When I first started, a big revelation I had was that I could pull out all the pictures of jewelry that I liked, that I found inspiring and amazing, lay them out side-by-side and systematically discover what they all had in common. What I realized was that I loved the wabi-sabi of the imperfect, handmade element. The unexpected, no-before-seen (i.e. a new style of bead or bezel) as well as something so old it was made new in that presentation (i.e. a classic sacred heart). I looked hard- with a knit brow and sharply focused eyes- it isn't easy to look analytically at the things that strike you as beautiful. I used to do that to faces as a child- I'd search the face to try and uncover a harmony that harbored the secret to the intensity of the person's appeal, and sometimes it was disturbing. I'd feel an ache in my stomach, a nausea. I remember seeing posters of Marilyn Monroe and looking until I just couldn't look anymore.
|Keith Lo Bue|
OK, lets talk about overall design harmony. I just now went to etsy and typed "antique bracelet" , focusing at about the $70-$100 range, as that is where the most interesting designs are found in my experience. Right away I saw things I didn't like. Mostly it was too consistent- an array of charms and dangles that remained the same over the entire length of the bracelet. Basically, the eye figured it out too quickly, no more to examine or be mystified with, nothing to pull you in- the way trying to understand the beauty of faces pulled me in as a child. That means that to escape this design mistake, I have to change it up along the length. Being a bracelet (since these questions came up from bracelets I made), we're talking about a short length, so one area of focus works (although other things work too!). Since the clasp needs to be there like it or not, I've found it's a good area to place the focus. If I aim the focus opposite the clasp, then I have 2 competing points for the eye. Now that could work, as long as I have some underlying reason or something I'm "going with" in that design, but in the case of these, I don't, so clasp it is....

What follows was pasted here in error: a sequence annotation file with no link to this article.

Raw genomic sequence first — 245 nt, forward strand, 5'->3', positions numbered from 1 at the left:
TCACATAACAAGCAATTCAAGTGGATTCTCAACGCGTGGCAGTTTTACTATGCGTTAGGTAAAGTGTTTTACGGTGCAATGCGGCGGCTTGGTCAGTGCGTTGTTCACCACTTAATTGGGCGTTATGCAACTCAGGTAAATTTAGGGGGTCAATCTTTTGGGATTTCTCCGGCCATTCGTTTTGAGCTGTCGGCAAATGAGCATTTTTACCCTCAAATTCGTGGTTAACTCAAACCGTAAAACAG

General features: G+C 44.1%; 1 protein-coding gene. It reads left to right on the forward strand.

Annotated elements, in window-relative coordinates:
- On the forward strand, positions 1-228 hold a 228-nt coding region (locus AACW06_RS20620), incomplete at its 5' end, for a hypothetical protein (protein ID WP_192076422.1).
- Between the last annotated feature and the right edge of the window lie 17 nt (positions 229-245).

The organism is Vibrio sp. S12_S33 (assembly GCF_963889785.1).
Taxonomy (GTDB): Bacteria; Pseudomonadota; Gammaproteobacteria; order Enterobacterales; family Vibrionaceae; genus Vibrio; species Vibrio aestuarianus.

There should also be an underlying color scheme. The ones at work in the above 2 bracelets are "ivory" and "dark" (seeing as actual "black" and "white" are too clean for my archeologist's aesthetic). However, notice that while the 1st bracelet's scheme for the hanging charms is light, it has a dark rectangular piece to sort of subvert that scheme. That is, the pattern is only slightly there, keeping our eyes on their toes. And while the second one is mostly dark brown, it includes dark purple and blue as well as black for variation. The 2nd also has "long shit" as a principle (yeah, that's what I said) and that is subverted by 2 shoe buttons and a carved horn bead, again, keeping the eye interested. It's as if the eye has to go, "Ok, long things. Wait-that's not long. Was I right about the long things? Let me re-check..." at which point it has to look at the piece again to make sure there's enough long things to make up a design principle. All this is time your eye has been busy and entertained. So maybe the principle can be stated as: "Come up with a rule, then break it a little." I guess. In any case, that is what the title of this post refers to.
(Maybe you'll understand better if I use some more quotation marks? Yeah.)
Also, say you decide to make something similar to an inspiring piece you see on etsy- we all do it, it's how we learn. Carefully compare your results to the original piece. You might think yours sucks. But why? What about it isn't as good as the one that inspired you, what does the original have that yours doesn't? Often it consists of many little details or something that doesn't seem important enough to make such an impact. For me, I didn't think a bit of shine would be so important. But it was. So there. And you'll take that lesson into your next attempt which will suck a bit less.
|Boscaresque. Tea Tin Cuff.|
Your homework for today- look at antique bracelets in the $70-$100 range. Focus on color, shine, consistency of design. Make a pile you like and a pile you hate. Write in one or 2 sentences what it is you like about the items in your like pile (can be a sentence for each, but try to write at least one for several or all the items) and what you don't like about your hate pile (there might be more variety of reasons here, so more sentences).
Assignments due on Monday.